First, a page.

The practicalities of 5G are often a greater barrier than the new architectures and radios – the time to get approval for a trial, a site or a fiber connection, for instance. India is aiming to ease that situation and ensure that it does not get left behind in 5G deployment, as it was in previous generations.
The government has announced plans to introduce new rules to allow authorities to grant immediate approval for 5G field trials and R&D projects, and operators are already hopeful that this will filter through to a simplified framework for approvals of commercial roll-outs, especially when it comes to sites and backhaul for dense city networks.
The rules will help the Department of Telecom to accelerate its planned 5G field trials, the Economic Times reported, and the DoT has already approached vendors such as Cisco, Samsung, Ericsson and Nokia to gain their participation in its program. Reports indicated that Huawei had not been included in the initial list of invitees, raising speculation that India might follow the USA, Australia and others in excluding the Chinese firm from supplying its 5G networks. However, the operators are keen to have a fully competitive vendor landscape and Huawei says it has not been left out.
The largest MNOs – Vodafone Idea, Bharti Airtel, Reliance Jio and state-owned BSNL – have all been invited to take part in the trials, from next year. The government plans to allocate spectrum for 5G in the second half of 2019, initially in the 3.5 GHz band – in common with many other countries – and possibly also in the range from 2.4 GHz to 2.8 GHz.
The government also said it plans to set up a National Fiber Authority (NFA) to help meet the fiber needs for 5G backhaul and fronthaul, and it is working with the Indian Institute of Technology (IIT) to establish technology standards and develop use cases for the Indian market. The aim is to have a fully functional, dense and modern 5G infrastructure in place by 2023, to support large-scale deployments.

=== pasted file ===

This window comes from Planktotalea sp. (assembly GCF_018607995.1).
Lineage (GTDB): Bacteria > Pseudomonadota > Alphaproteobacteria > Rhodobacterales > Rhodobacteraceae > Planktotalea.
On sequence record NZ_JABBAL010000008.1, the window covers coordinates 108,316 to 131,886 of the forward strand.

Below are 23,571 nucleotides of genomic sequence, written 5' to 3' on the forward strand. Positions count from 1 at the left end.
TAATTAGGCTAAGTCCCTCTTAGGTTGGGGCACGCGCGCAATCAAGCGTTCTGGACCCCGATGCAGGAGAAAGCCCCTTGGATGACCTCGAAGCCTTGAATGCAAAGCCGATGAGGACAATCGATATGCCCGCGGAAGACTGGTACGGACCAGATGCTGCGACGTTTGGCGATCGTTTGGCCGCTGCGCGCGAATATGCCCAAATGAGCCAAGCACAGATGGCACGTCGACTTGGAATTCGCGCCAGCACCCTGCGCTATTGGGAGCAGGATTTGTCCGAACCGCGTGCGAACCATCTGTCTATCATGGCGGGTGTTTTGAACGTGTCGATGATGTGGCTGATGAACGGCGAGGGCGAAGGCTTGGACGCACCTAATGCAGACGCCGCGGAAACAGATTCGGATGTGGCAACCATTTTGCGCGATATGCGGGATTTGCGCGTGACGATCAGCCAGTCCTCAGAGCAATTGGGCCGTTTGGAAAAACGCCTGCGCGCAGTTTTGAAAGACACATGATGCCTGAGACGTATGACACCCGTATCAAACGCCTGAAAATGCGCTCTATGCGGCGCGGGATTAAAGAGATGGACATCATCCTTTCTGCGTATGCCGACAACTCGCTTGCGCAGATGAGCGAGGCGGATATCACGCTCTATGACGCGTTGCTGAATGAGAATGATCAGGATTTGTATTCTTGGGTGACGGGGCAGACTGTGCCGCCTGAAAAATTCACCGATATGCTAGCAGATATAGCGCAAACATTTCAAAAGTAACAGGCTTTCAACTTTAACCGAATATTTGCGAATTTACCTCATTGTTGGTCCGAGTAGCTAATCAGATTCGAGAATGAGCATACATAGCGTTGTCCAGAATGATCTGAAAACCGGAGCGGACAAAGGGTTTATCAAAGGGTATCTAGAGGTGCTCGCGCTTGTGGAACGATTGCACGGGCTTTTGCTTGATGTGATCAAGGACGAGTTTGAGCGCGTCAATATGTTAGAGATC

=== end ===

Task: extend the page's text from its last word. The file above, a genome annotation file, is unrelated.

All this relates to the latest in the government’s periodic series of National Digital Communications Policies, this less targeted than its forerunners – in its rhetoric at least – at grand digital visions, and more at helping the telecoms industry to become viable and profitable again, after years of over-competition, plummeting ARPUs and resulting poor quality of service for users.
The government will work with the telcos to attract $100bn of investment into the sector by 2022, said the country’s telecoms secretary, Aruna Sundararajan, at a recent event.
“It is estimated that India will require $100bn of investment by 2022, and we are working towards it. Central to it is a robust partnership between the government and industry,” she said.
While the government may have 2023 in its sights, Reliance Industries (RIL) – parent firm of disruptive new mobile entrant Reliance Jio – says India will be ready to launch full 5G services as early as 2020, bringing it into line with other early movers. RIL’s chairman, Mukesh Ambani, told the Economic Times: “India has moved from 155th rank in mobile broadband penetration to being the number one nation in mobile data consumption in the world… in less than two years. This is the fastest transition anywhere in the world from 2G/3G to 4G. By 2020, I believe that India will be a fully-4G country and ready for 5G ahead of others.”